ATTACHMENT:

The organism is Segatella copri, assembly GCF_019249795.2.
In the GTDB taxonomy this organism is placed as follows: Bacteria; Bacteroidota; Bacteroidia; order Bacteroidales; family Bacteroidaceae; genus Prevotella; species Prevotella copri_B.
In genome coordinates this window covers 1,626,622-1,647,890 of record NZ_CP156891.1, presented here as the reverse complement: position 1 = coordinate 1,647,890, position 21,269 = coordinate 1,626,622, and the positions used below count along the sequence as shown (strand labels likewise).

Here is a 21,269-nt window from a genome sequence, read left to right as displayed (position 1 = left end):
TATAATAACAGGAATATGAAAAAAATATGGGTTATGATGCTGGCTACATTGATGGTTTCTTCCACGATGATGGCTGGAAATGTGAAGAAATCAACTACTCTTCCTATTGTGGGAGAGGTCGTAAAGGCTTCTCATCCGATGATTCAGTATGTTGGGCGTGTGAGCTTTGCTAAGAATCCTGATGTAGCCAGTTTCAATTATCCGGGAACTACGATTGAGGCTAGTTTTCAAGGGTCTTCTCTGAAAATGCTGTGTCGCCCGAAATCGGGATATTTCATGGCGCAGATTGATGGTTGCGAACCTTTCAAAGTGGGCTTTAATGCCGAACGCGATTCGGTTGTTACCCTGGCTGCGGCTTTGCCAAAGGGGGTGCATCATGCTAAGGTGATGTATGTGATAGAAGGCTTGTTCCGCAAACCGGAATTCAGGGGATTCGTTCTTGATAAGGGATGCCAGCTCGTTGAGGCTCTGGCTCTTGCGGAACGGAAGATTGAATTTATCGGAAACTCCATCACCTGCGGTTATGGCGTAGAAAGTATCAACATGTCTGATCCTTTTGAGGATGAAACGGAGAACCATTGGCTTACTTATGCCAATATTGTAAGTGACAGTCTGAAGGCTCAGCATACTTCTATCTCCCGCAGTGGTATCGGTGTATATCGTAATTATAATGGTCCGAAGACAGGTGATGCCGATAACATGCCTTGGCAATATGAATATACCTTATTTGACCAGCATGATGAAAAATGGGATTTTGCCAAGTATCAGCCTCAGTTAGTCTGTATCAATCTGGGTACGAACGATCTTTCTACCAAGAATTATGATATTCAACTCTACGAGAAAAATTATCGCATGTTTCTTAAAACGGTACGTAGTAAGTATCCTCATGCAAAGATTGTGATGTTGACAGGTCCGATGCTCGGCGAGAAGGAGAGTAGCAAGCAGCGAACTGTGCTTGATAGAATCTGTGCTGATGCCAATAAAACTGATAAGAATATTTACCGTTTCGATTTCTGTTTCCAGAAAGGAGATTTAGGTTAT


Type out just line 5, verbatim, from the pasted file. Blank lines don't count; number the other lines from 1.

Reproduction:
TATAATAACAGGAATATGAAAAAAATATGGGTTATGATGCTGGCTACATTGATGGTTTCTTCCACGATGATGGCTGGAAATGTGAAGAAATCAACTACTCTTCCTATTGTGGGAGAGGTCGTAAAGGCTTCTCATCCGATGATTCAGTATGTTGGGCGTGTGAGCTTTGCTAAGAATCCTGATGTAGCCAGTTTCAATTATCCGGGAACTACGATTGAGGCTAGTTTTCAAGGGTCTTCTCTGAAAATGCTGTGTCGCCCGAAATCGGGATATTTCATGGCGCAGATTGATGGTTGCGAACCTTTCAAAGTGGGCTTTAATGCCGAACGCGATTCGGTTGTTACCCTGGCTGCGGCTTTGCCAAAGGGGGTGCATCATGCTAAGGTGATGTATGTGATAGAAGGCTTGTTCCGCAAACCGGAATTCAGGGGATTCGTTCTTGATAAGGGATGCCAGCTCGTTGAGGCTCTGGCTCTTGCGGAACGGAAGATTGAATTTATCGGAAACTCCATCACCTGCGGTTATGGCGTAGAAAGTATCAACATGTCTGATCCTTTTGAGGATGAAACGGAGAACCATTGGCTTACTTATGCCAATATTGTAAGTGACAGTCTGAAGGCTCAGCATACTTCTATCTCCCGCAGTGGTATCGGTGTATATCGTAATTATAATGGTCCGAAGACAGGTGATGCCGATAACATGCCTTGGCAATATGAATATACCTTATTTGACCAGCATGATGAAAAATGGGATTTTGCCAAGTATCAGCCTCAGTTAGTCTGTATCAATCTGGGTACGAACGATCTTTCTACCAAGAATTATGATATTCAACTCTACGAGAAAAATTATCGCATGTTTCTTAAAACGGTACGTAGTAAGTATCCTCATGCAAAGATTGTGATGTTGACAGGTCCGATGCTCGGCGAGAAGGAGAGTAGCAAGCAGCGAACTGTGCTTGATAGAATCTGTGCTGATGCCAATAAAACTGATAAGAATATTTACCGTTTCGATTTCTGTTTCCAGAAAGGAGATTTAGGTTAT